The answer to your question depends entirely upon your previous training history and base. If you are relatively new to this sort of racing and do not have a really extensive base and experience with this kind of heavy race schedule that’s going to require quite a different approach than someone with 10 years of ultras and many successful races under the belt.
The reason for this is that these races will require some sort taper in advance and some recovery after. Those periods represent training time lost. If you have the experience and base to run a 100mile race then you could probably almost train through the 50 and 62 mile races (treat them like C and B level races). You’d be able to integrate them into your 100mile prep as long runs. You might only need a day or two taper and similar recovery so you they wouldn’t even be hick-ups in the overall training progression. If, on the other hand, you are going to lose a week on either side of these races especially on the recovery side then you’ll need a different approach.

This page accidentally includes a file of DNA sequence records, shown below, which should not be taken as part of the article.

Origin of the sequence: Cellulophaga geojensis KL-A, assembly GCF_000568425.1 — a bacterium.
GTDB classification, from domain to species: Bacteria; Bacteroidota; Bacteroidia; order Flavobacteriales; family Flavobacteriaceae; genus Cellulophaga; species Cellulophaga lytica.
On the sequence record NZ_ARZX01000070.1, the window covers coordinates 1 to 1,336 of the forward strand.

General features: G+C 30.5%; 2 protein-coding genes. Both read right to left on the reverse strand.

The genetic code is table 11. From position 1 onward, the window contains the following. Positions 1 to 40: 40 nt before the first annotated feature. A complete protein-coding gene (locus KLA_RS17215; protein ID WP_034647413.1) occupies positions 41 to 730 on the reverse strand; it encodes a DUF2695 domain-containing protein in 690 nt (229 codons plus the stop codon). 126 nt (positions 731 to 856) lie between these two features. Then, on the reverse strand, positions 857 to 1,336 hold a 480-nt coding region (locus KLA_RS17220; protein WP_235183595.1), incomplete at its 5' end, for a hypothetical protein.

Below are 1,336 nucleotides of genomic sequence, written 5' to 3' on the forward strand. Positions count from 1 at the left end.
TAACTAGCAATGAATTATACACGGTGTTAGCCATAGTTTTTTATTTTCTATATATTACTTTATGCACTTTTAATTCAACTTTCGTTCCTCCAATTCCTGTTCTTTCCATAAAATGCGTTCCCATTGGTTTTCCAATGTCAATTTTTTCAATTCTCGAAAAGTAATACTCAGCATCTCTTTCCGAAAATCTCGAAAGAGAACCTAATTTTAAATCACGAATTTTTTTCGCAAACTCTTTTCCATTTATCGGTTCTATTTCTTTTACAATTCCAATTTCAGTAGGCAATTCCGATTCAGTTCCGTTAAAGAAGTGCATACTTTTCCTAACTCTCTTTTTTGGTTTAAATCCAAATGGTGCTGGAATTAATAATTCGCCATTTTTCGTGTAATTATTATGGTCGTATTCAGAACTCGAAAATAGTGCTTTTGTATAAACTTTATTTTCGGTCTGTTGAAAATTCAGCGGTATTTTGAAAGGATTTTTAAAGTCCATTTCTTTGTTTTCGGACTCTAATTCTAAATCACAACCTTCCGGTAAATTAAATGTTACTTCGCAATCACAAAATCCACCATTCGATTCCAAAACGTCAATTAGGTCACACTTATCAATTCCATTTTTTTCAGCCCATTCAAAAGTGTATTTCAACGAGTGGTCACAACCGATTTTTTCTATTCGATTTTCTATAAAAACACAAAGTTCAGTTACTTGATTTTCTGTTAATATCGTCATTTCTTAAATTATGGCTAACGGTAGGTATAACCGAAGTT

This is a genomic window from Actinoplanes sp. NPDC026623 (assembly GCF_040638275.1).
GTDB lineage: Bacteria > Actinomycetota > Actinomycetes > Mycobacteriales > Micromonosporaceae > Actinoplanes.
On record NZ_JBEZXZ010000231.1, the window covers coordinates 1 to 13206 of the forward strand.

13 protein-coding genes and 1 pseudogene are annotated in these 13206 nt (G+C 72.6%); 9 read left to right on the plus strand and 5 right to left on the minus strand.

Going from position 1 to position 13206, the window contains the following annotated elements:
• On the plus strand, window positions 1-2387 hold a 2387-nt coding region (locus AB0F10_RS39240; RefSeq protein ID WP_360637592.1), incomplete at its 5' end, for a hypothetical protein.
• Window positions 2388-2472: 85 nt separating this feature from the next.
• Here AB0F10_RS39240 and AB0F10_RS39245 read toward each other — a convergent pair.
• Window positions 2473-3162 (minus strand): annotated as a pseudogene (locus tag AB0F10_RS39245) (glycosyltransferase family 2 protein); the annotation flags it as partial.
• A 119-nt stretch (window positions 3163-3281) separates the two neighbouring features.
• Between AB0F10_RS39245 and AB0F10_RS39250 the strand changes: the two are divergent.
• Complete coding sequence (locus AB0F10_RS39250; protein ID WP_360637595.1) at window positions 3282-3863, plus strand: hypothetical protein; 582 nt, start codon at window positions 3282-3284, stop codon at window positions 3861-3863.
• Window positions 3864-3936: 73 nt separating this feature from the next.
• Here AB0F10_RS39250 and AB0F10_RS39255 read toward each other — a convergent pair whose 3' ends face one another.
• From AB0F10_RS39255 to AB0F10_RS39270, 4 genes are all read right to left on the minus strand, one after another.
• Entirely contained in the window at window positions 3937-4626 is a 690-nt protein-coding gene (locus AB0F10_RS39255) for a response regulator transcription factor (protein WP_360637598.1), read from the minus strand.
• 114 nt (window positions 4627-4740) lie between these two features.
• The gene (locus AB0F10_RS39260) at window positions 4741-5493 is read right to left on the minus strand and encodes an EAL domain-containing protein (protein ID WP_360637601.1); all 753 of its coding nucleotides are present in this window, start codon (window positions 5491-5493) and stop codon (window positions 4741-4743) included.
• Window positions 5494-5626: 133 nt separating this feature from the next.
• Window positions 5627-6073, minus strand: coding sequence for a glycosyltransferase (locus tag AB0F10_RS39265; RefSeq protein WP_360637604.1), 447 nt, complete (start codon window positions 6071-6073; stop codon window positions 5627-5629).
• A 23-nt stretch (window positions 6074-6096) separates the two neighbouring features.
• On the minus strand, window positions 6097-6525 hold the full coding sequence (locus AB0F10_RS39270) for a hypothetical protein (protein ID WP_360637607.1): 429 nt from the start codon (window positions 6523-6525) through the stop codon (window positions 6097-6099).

Mike’s big vert plan is designed to prepare you for a single ‘A’ race or major event that represents a significant step up for you or in which you are placing a lot of importance. That’s what the ‘A’ means. Hence all the intensity late in that plan.
Unless you are very experienced you will need to drop back into some lower intensity/high volume weeks between these races. All you can hope to do in 7 weeks (or 5 if you lose 2 weeks out of that to recovery and taper) is to rebuild some base and maybe get in 2-3 uphill interval sessions. I’d assess base fitness after recovering from the 50 and 62 milers. Do this with a one hour AeT uphill time trial. Keep HR under/right at AeT for the full climb. Do this 2 weeks before the 50 when you should be in good shape. The retest 2 weeks before the 62 and then again a few weeks after. If your basic aerobic capacity has dropped off then you can expect worse results in each subsequent race. Doing intensity on top of a slowly eroding aerobic base fitness is not the right approach. You need to keep the aerobic base high and THEN add the intensity. It is a supplement tom not a substitute for, base volume.
As I hope you can see there is no one simple answer. Self assessment will help you see whether you are ready to crush or merely survive.